The pineapple has long been a symbol of hospitality. ATX Pinery embodies Pura Piña, a frame of mind that is all about celebrating life, having fun and exuding hospitable vibes, Austin style! The first pineapples at the ATX Pinery were grown from the crowns of Costa Rican pineapples bought at Whole Foods in Austin. Costa Rica is a majestic country synonymous with the saying, "Pura Vida", an expression of eternal optimism and deep appreciation for nature, family and friends.
From Columbus to a Symbol of Hospitality
When Columbus arrived on the island of Guadeloupe he became the first European to experience a fruit called "anana" by the locals. He recorded in his log that the fruit looked like the pinecone but has the sweetness of an apple. When Columbus returned to Spain from his second voyage to the New World in 1493, he brought pineapples and a few survived the voyage. King Ferdinand sampled a pineapple and declared it superior to ALL FRUITS! The pineapple quickly found favor in the royal courts of Europe. European gardeners found the pineapple nearly impossible to grow in and spent the next two hundred years trying to grow one before a Dutch woman, Agnes Block, was the first gardener to bring a pineapple to fruit in Europe in 1687 on her estate at Vijverhof.
Shortly afterward, the first two hothouses or pineries, were built in Amsterdam. The Dutch pioneered the design and use of hothouses and indoor gardening in buildings where heat was maintained by ingenious methods and at enormous cost, making this an enterprise for royalty, nobility and wealthy classes. While the Dutch pioneered indoor pineapple cultivation, the British and French pursued the endeavour with a spirit that amounted to obsession. The exorbitant costs of supporting the plants, the pineries and the expert gardeners who maintained them heightened the reputation of the pineapple as a status symbol. Among the elite, interest in pineapple growing reached a feverish pitch. From the 1760's, treastises on pineapple cultivation began to appear. Gifted horticulturalists could command huge fees, young plants were traded between friends and stolen by enemies. Bribery, horticultural secrecy and sabotage were commonplace. At the height of pineapple mania, it is estimated that each hothouse pine brought to maturity cost roughly $3,000 in today's money.
Pineapples came to denote lavish hospitality as hosts made a great show of displaying them at grand dinners. Those who could not afford to grow or buy their own pineapple but still wanted to impress could rent a pineapple to display during their parties!
Austin's First Pineapple Babysitter turned Pineapple Granddad!
I'm Ross, the gardener behind the ATX Pinery. In 2013 I was asked by my good friend to babysit his pinery in downtown Austin. I agreed to babysit for a few months and those few months turned two years.
After a couple of years, my friend decided he wasn't coming back to Austin and told me, "They're your babies now"!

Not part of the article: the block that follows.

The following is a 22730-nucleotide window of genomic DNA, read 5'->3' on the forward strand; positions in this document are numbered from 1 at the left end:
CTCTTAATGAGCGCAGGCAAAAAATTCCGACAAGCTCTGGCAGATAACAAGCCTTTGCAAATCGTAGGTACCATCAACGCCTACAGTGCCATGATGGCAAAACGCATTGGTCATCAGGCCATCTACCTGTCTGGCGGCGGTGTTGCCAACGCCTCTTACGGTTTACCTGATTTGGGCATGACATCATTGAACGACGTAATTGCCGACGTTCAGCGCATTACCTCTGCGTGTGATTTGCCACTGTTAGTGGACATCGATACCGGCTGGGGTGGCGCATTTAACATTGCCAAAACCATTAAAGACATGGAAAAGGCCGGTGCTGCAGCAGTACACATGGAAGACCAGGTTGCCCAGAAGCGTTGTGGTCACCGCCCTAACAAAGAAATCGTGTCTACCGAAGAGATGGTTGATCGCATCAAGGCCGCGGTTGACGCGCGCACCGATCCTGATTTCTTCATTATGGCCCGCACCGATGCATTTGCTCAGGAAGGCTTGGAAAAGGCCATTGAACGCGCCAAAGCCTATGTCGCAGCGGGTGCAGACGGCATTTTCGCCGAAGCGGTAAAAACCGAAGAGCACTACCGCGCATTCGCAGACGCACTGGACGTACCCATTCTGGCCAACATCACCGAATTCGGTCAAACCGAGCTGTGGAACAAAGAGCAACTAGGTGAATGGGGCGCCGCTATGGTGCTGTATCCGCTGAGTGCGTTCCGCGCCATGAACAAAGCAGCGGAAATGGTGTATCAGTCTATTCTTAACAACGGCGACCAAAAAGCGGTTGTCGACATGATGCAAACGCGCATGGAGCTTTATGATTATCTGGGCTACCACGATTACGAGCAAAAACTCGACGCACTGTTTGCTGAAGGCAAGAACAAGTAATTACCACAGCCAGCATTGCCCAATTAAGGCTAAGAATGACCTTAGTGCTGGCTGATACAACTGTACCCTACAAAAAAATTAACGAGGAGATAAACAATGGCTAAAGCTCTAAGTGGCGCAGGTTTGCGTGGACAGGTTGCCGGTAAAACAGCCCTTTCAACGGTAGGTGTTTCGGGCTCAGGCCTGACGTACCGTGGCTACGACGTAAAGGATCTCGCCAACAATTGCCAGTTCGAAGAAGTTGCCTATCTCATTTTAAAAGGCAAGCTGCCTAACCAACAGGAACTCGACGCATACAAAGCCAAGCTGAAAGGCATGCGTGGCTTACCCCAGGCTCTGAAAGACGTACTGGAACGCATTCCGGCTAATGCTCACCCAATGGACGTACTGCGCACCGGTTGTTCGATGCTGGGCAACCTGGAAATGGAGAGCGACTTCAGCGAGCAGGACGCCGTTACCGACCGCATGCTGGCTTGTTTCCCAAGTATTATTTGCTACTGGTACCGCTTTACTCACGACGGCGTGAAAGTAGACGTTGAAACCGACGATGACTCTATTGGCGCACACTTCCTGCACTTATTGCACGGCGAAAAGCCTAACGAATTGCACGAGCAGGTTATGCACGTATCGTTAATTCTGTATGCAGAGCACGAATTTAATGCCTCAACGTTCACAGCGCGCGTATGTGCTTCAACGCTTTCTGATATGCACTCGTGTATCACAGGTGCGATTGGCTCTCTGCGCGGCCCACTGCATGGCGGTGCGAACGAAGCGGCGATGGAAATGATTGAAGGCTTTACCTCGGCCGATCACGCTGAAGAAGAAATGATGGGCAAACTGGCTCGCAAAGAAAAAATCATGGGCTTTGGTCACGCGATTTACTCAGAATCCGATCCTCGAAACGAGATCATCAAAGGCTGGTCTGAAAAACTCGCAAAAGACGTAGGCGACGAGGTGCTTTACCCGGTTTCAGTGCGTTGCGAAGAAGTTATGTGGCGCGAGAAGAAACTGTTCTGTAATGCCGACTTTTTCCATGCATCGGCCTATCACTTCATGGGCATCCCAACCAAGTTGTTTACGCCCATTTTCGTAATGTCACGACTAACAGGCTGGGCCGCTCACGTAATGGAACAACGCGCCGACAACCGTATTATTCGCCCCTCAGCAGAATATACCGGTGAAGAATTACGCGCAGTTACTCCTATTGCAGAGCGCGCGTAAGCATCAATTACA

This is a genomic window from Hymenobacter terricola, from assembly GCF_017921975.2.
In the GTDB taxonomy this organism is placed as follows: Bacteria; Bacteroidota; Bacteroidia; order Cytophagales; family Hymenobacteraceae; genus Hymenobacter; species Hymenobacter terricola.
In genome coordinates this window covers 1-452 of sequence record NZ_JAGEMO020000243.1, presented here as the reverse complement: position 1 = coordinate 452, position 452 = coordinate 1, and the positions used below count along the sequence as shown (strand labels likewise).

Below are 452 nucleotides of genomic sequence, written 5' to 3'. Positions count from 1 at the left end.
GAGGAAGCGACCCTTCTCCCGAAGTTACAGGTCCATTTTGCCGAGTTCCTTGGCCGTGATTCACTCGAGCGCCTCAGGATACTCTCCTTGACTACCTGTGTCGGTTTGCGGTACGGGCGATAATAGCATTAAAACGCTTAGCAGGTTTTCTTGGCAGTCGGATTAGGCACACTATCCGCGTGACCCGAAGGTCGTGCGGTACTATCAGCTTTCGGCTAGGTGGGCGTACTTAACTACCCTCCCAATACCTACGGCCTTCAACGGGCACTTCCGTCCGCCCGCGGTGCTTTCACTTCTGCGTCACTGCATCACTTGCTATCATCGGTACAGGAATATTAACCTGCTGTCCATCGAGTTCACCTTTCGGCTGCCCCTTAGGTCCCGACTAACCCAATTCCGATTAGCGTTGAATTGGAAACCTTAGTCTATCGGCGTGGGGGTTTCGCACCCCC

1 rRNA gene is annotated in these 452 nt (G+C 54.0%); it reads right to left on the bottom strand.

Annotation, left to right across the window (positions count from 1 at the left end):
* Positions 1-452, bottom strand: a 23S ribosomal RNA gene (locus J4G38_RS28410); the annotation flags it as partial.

In 2014 I harvested Pineapple Thorsson, the inspirational pineapple with a monster crown, reminiscent of a viking helmet, that inspired the ATX Pinery logo. I planted Pineapple Thorsson's crown and began to grow my second viking pineapple, Ragnar Pineapplesson.
After three years of taking care of Ragnar and a near frost that almost killed him along with the rest of the pinery, I'm happy to announce that Ragnar is having a baby piña. That makes me a pineapple granddad! The baby pineapple, Piña Ragnarsson, is growing by the day and should be ready to harvest around September 2017! Keep an eye on the blog and Instagram to see how this little guy is doing.
(Piña Ragnarsson, First Sighting, March, 2017)
(Piña Ragnarsson, April, 2017)
(Piña Ragnarsson getting watered, April, 2017, Purple Tank Available Here)
Don't be afraid to email me with any questions, comments or requests at firstname.lastname@example.org!
More Detail on the origin of ATX Pinery...Pineapples in Austin?
In 2013 Austin’s original, high altitude (12th floor), organic pineapple farmer, “Piña Joe-lada”, was aggressively cultivating pineapples in his downtown loft after an inspiñarational visit to the Dole pineapple plantation in Hawaii. He desperately wanted to harvest a homegrown pineapple in Austin, well, BECAUSE PINEAPPLE.
Pineapples grown from a crown take two years to produce fruit and can't be cultivated year round outside in Texas as they will die during a frost. They can spend most of the year outside or can be grown inside with western, southern or eastern facing exposure.
Piña Joe was smitten with a gal living in Florida, wanted to go live with her for a while needed somebody to look after his pineapples. Piña Joe asking me to live at his loft and look after his pineapples for a couple of months. That is how I became a PINEAPPLE BABYSITTER.
They're Your Babies Now!
A couple of months turned into a couple of years, Piña Joe got married and never returned to Austin for more than a week. It was time for me to move along to 78704 and I asked Piña Joe what he wanted me to do with all his pineapples. “THEY’RE YOUR BABIES NOW,” he told me! Yes please.
Pineapple Moving Day
The crop was culled to only the healthiest pineapple specimens and was moved from 78701 to 78704, the current home of the ATX Pinery.
It is true! Pineapples can get sunburned!! Within a day the crop went from living inside to enjoying the full strength of the Texas sun. The results were disastrous, widespread sunburn! The crop was moved inside, given them some serious TLC, BioThrive fertilizer and enjoyed daylong light powered by clean, Texas wind electricity.
The crop is currently 15 strong and includes Smooth Cayanne, White Jade, Variegated and Florida Special varieties. Two baby pineapples arrived in spring of 2017.